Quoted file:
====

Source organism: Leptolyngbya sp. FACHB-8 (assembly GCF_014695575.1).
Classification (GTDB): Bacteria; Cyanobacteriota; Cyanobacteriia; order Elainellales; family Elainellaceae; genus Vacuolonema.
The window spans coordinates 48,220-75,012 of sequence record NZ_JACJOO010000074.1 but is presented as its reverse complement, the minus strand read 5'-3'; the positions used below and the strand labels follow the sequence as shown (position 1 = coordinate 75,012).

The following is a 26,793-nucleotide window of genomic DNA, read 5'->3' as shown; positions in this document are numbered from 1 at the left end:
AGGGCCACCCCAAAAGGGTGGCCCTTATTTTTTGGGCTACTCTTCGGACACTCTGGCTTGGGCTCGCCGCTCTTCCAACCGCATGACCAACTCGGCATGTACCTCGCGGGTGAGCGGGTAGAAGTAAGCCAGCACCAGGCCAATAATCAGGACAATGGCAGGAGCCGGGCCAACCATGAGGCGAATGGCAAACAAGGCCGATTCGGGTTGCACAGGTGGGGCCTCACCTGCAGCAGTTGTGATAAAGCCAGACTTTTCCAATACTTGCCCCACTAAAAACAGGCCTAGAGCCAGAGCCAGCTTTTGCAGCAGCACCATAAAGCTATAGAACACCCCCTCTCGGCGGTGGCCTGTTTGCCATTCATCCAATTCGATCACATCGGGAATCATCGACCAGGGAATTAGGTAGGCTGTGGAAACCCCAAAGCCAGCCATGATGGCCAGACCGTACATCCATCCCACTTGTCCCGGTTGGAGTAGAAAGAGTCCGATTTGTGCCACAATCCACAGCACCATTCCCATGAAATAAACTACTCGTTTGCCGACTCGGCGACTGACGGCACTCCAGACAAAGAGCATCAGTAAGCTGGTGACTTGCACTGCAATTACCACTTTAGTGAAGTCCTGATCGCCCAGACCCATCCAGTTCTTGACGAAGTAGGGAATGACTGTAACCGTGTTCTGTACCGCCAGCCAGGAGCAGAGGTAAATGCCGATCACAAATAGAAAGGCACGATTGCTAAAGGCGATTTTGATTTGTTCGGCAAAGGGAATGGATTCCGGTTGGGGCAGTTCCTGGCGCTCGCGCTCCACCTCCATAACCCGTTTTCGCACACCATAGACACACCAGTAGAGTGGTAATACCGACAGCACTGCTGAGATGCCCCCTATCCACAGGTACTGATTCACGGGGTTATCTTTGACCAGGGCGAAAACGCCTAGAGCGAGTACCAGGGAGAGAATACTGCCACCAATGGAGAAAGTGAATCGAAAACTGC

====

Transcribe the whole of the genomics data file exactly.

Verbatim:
Source organism: Leptolyngbya sp. FACHB-8 (assembly GCF_014695575.1).
Classification (GTDB): Bacteria; Cyanobacteriota; Cyanobacteriia; order Elainellales; family Elainellaceae; genus Vacuolonema.
The window spans coordinates 48,220-75,012 of sequence record NZ_JACJOO010000074.1 but is presented as its reverse complement, the minus strand read 5'-3'; the positions used below and the strand labels follow the sequence as shown (position 1 = coordinate 75,012).

The following is a 26,793-nucleotide window of genomic DNA, read 5'->3' as shown; positions in this document are numbered from 1 at the left end:
AGGGCCACCCCAAAAGGGTGGCCCTTATTTTTTGGGCTACTCTTCGGACACTCTGGCTTGGGCTCGCCGCTCTTCCAACCGCATGACCAACTCGGCATGTACCTCGCGGGTGAGCGGGTAGAAGTAAGCCAGCACCAGGCCAATAATCAGGACAATGGCAGGAGCCGGGCCAACCATGAGGCGAATGGCAAACAAGGCCGATTCGGGTTGCACAGGTGGGGCCTCACCTGCAGCAGTTGTGATAAAGCCAGACTTTTCCAATACTTGCCCCACTAAAAACAGGCCTAGAGCCAGAGCCAGCTTTTGCAGCAGCACCATAAAGCTATAGAACACCCCCTCTCGGCGGTGGCCTGTTTGCCATTCATCCAATTCGATCACATCGGGAATCATCGACCAGGGAATTAGGTAGGCTGTGGAAACCCCAAAGCCAGCCATGATGGCCAGACCGTACATCCATCCCACTTGTCCCGGTTGGAGTAGAAAGAGTCCGATTTGTGCCACAATCCACAGCACCATTCCCATGAAATAAACTACTCGTTTGCCGACTCGGCGACTGACGGCACTCCAGACAAAGAGCATCAGTAAGCTGGTGACTTGCACTGCAATTACCACTTTAGTGAAGTCCTGATCGCCCAGACCCATCCAGTTCTTGACGAAGTAGGGAATGACTGTAACCGTGTTCTGTACCGCCAGCCAGGAGCAGAGGTAAATGCCGATCACAAATAGAAAGGCACGATTGCTAAAGGCGATTTTGATTTGTTCGGCAAAGGGAATGGATTCCGGTTGGGGCAGTTCCTGGCGCTCGCGCTCCACCTCCATAACCCGTTTTCGCACACCATAGACACACCAGTAGAGTGGTAATACCGACAGCACTGCTGAGATGCCCCCTATCCACAGGTACTGATTCACGGGGTTATCTTTGACCAGGGCGAAAACGCCTAGAGCGAGTACCAGGGAGAGAATACTGCCACCAATGGAGAAAGTGAATCGAAAACTGC